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Future of Caribbean Financial Services Continued from pg. 28 rules on Transparency and Exchange of Information for Tax Purposes are concerned, the majority of Caribbean countries are on their way to full compliance. Notably, my own small country, Antigua and Barbuda, is fully compliant with the requirement for Common Reporting Standards (CRS), while the US has not signed-up to it. And the US has been the beneficiary as Trust structures move there to avoid disclosure. States in the United States, such as Delaware, South Dakota, Wisconsin, Colorado and Arizona, disregard OECD rules – and are practical tax havens, demonstrating why the US has not signed-up to the CRS. But, it is clear that the doctrine of ‘might is right’ continues; the principle of transparency applies only to the weak; and the notion of a level playing field for competition is a myth. US NOT ENFORCING TIEA’s IN THE US Incidentally, it is worth pointing out that, in 2015, a number of individual States of the US adopted legislation naming Caribbean countries, including my own, as ‘tax havens’. When, as Ambassador of my country to the US, I pointed out to the Commissioner of the US Inland Revenue Service that under the Tax Information Exchange Agreement (TIEA) which my country signed with the US in 2000, the US – and all its States – had access to automatic tax information and, therefore, the legislation adopted by Maine, Montana, Oregon and the District of Columbia was ill-informed and wrong, and that he should so advise them, the reply I received in writing was that “the IRS plays no role in the legislative process” of these States. Nothing was done. It makes one wonder what is the point of a TIEA with the Federal Government of the US, and whether, instead, we should have negotiated individually with all 50 States of the United States. What is clear is that, though the IRS won’t enforce the terms of the TIEA with its own States, it demands enforcement, upon pain of penalties, by Caribbean countries.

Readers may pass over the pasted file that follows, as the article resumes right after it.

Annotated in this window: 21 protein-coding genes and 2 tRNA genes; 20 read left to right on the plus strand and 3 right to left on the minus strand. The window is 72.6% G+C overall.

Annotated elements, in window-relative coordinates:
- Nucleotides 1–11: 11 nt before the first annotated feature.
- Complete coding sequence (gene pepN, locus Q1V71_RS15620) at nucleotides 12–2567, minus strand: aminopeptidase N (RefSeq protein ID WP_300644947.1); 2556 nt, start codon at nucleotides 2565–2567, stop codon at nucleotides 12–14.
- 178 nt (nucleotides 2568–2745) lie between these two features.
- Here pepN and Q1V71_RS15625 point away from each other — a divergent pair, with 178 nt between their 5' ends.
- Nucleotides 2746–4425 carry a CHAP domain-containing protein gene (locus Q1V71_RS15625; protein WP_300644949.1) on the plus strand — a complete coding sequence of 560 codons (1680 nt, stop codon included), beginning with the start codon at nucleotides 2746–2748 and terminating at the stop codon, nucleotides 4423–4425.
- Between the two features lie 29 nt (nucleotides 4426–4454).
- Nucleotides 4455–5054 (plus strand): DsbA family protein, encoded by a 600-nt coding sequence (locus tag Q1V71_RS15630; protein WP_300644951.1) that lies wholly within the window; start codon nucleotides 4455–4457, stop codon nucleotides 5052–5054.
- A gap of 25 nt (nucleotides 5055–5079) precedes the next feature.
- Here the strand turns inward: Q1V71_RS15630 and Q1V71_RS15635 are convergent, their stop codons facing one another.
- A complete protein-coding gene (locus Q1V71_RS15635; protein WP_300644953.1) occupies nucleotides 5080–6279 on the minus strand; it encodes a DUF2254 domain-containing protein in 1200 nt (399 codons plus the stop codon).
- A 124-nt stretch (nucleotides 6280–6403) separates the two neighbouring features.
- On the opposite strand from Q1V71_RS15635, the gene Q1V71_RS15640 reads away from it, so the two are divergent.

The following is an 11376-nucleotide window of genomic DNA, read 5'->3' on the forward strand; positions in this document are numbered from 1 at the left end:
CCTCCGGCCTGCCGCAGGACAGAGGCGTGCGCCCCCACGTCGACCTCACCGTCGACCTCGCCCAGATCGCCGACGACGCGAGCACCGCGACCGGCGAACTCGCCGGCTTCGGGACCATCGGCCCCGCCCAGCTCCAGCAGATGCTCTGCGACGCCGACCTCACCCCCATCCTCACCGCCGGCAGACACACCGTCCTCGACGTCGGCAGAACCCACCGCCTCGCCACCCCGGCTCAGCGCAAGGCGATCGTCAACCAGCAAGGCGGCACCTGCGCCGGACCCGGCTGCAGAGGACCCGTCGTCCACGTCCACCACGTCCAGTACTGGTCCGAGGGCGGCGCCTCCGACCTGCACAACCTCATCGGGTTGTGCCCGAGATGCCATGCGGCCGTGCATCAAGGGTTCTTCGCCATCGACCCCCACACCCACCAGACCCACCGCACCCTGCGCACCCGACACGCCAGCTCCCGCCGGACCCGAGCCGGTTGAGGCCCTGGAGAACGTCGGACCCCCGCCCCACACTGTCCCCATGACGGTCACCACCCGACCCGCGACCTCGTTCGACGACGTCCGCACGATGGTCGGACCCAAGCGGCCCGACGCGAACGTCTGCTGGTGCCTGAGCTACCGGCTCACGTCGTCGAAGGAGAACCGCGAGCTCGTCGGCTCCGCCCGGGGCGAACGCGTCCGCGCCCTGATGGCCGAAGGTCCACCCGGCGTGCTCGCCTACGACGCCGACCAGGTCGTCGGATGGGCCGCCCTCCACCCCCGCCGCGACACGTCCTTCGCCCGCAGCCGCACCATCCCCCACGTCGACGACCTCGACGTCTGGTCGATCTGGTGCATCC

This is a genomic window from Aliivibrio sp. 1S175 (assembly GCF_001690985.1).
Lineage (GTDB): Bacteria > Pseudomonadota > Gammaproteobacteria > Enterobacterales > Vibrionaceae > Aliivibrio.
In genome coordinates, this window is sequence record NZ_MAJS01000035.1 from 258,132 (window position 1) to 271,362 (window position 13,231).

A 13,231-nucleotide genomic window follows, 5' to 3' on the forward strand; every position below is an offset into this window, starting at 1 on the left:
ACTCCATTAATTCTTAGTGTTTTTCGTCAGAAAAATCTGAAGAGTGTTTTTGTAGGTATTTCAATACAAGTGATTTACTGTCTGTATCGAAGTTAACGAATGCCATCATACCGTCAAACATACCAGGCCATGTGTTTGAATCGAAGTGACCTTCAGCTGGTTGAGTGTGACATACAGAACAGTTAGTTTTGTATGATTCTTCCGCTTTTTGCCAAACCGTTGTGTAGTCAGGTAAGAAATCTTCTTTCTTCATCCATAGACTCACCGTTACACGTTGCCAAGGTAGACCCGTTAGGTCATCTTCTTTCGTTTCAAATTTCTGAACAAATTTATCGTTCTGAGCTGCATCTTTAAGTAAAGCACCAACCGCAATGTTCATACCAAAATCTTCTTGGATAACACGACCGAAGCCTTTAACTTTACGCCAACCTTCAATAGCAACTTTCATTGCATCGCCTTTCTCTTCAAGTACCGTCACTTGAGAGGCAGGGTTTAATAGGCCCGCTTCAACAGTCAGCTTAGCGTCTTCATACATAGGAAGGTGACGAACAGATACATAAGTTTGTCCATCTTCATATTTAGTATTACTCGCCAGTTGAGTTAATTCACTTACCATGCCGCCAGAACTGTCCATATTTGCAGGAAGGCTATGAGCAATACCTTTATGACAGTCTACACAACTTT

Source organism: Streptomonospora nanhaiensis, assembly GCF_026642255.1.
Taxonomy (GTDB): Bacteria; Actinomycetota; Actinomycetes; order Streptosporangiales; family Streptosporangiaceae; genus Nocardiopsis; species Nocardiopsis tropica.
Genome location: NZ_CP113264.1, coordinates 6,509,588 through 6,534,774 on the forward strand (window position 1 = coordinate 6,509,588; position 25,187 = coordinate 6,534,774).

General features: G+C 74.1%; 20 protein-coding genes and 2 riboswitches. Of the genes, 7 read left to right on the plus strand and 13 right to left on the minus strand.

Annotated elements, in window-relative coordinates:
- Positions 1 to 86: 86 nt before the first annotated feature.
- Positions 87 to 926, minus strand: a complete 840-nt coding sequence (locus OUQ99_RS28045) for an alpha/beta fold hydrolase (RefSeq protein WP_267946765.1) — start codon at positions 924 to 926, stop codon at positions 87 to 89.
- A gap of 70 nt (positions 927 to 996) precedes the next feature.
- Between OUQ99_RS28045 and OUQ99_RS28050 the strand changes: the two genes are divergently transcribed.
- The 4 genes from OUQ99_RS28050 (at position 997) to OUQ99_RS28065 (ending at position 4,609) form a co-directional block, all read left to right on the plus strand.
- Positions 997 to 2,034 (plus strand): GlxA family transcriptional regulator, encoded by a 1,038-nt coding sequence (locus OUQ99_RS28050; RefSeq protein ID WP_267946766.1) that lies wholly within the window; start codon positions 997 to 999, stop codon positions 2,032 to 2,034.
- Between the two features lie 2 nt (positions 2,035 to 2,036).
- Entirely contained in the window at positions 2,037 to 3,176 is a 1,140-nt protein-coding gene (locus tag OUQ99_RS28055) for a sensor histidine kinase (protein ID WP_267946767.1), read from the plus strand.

Added to all this, over the last two years, Caribbean countries have been facing a huge new threat not only to their financial services, but to their sustainable development and their ability to participate in the global financial and trading system. THE NEW THREAT – WITHDRAWL OF CBR’s - This new threat comes from a decision by banks in the US and the UK to withdraw correspondent banking relations from respondent banks in the Caribbean. As Christine Lagarde, the Managing Director of the IMF, points out: “Correspondent banking is like the blood that delivers nutrients to different parts of the body. It is core to the business of over 3,700 banking groups in 200 countries”. Without correspondent banking relations, Caribbean countries cannot pay for the goods and services that they buy from the US and the UK, including medical and education services. They also cannot receive payments for tourism or remittances from their diaspora that sustain the well-being of the poorest and most vulnerable in their societies. The consequences of this should be obvious, since the US and the UK are the Caribbean’s biggest trading partners. As I speak, the majority of banks across the Caribbean have lost their correspondent banking relations with US and UK banks. They have had to find expensive alternatives that have pushed up the price of bank transactions and the cost of doing business. Already heavily-burdened, open economies in the Caribbean are now faced with additional costs to import goods and services from the US and UK, and to receive payments for their own goods and services. It is not clear how long these alternative arrangements will last before US and UK banks shut them down under the present dispensation. And what is the present dispensation? Frightened by the huge fines and forfeitures with which they are threatened, particularly by regulators in the US, and conscious of the branding of the Caribbean as a ‘high risk area’ for financial services, banks that have done business and made